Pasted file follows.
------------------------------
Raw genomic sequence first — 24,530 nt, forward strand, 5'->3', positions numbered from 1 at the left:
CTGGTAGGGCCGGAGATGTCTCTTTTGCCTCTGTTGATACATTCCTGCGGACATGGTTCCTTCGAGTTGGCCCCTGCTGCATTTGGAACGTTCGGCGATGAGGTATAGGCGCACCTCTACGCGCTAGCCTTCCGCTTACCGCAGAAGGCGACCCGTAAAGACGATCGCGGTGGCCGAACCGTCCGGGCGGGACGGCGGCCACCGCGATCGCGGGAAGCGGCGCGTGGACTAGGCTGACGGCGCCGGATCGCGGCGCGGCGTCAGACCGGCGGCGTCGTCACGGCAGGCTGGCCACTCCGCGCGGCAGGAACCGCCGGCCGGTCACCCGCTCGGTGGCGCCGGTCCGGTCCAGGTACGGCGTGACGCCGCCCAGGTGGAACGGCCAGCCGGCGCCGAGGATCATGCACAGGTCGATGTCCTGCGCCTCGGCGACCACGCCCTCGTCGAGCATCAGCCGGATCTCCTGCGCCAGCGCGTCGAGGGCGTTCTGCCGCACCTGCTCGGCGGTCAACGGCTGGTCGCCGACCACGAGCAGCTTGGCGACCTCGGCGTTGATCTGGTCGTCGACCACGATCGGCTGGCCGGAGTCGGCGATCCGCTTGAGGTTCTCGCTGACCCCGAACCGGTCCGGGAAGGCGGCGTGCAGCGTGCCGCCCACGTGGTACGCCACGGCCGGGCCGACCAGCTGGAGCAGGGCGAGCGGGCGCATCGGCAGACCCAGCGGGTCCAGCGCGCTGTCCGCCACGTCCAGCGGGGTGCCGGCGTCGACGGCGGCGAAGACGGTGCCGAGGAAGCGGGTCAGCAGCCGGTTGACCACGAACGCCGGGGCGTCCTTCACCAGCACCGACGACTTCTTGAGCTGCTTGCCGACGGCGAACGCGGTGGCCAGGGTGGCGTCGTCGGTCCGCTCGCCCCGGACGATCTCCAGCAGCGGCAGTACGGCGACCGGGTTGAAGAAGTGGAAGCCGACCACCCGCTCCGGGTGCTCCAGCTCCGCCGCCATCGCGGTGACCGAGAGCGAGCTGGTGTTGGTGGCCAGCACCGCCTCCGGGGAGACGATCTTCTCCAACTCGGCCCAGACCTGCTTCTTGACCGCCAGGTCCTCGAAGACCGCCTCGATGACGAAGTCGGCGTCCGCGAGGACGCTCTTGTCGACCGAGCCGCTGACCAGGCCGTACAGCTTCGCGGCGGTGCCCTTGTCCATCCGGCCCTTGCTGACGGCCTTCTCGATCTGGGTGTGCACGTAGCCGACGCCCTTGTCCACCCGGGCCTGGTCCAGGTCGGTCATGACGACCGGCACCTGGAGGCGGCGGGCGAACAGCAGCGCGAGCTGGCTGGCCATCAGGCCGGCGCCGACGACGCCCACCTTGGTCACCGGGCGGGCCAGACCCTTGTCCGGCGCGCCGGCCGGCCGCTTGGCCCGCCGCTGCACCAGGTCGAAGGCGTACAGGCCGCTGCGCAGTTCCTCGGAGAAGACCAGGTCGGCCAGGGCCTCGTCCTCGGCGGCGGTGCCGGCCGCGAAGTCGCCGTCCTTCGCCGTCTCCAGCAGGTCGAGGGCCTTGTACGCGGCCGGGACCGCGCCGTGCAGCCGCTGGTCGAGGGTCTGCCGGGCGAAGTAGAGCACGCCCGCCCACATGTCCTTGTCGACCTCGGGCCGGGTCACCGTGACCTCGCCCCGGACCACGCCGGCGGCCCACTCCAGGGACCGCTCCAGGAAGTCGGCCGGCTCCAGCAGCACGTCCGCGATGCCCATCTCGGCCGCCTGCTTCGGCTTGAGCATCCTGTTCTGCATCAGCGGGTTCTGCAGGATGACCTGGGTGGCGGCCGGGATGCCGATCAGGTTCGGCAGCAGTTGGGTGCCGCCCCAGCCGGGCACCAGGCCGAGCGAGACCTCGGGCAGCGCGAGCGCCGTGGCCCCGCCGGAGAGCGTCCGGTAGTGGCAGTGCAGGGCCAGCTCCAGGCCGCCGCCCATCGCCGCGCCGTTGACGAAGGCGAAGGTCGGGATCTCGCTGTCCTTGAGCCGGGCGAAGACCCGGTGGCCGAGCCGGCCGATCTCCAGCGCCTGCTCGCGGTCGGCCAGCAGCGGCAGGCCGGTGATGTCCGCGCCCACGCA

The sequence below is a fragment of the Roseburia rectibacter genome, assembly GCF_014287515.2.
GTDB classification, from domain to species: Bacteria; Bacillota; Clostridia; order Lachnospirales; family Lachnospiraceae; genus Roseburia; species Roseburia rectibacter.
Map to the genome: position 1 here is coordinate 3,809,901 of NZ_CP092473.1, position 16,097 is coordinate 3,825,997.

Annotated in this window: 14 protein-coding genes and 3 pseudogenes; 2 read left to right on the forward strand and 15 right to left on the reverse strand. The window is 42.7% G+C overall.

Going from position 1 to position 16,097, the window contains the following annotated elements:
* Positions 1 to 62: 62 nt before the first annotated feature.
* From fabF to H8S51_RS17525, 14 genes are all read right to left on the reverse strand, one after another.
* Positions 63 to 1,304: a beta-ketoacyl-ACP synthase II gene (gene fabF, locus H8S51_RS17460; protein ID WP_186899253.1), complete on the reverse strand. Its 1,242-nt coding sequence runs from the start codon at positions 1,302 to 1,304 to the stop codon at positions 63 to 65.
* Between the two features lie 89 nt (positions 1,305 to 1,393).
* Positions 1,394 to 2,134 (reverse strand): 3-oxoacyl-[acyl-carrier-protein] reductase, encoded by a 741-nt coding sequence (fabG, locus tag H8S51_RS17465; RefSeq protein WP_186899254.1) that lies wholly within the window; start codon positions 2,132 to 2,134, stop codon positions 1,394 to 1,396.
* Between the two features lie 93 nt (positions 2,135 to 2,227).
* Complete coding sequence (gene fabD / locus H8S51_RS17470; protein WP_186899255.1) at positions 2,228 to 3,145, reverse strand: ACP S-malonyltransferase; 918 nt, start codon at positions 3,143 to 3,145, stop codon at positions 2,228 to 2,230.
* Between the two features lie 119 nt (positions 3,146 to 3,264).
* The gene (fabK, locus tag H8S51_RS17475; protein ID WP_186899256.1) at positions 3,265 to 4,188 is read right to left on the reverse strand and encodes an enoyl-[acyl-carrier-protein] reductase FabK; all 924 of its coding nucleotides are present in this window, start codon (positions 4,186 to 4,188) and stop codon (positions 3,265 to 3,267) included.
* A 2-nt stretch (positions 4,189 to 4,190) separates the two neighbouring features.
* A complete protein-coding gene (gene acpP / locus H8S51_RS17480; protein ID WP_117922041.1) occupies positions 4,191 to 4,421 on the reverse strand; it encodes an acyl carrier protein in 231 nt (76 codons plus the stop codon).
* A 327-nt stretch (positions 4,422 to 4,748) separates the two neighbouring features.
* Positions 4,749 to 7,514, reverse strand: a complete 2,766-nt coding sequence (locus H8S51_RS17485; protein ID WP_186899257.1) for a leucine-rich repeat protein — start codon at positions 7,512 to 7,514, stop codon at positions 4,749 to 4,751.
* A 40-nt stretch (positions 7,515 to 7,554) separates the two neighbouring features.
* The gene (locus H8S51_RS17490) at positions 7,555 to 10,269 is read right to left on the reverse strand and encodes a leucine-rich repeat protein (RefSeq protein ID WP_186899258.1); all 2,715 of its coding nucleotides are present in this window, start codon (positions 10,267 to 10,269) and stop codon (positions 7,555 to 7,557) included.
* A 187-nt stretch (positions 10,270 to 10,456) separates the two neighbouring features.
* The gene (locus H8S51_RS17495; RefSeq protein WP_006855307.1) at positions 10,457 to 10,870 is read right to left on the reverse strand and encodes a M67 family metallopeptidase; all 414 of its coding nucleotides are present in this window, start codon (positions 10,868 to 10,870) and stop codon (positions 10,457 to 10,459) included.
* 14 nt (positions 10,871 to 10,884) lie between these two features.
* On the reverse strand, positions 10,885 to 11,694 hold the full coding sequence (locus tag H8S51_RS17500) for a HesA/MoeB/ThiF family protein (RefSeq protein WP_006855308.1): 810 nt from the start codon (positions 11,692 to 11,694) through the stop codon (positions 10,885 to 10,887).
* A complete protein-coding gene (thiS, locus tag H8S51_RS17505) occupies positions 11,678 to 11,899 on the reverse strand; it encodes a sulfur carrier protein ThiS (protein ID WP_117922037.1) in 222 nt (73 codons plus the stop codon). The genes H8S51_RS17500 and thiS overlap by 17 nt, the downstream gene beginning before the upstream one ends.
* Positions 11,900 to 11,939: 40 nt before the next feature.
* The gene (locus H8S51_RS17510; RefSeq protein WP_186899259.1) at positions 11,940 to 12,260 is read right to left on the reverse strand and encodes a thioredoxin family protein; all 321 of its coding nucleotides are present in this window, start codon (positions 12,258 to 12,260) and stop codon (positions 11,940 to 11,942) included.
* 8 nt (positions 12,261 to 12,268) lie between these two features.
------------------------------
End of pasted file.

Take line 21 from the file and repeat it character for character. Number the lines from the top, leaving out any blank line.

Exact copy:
* A 40-nt stretch (positions 7,515 to 7,554) separates the two neighbouring features.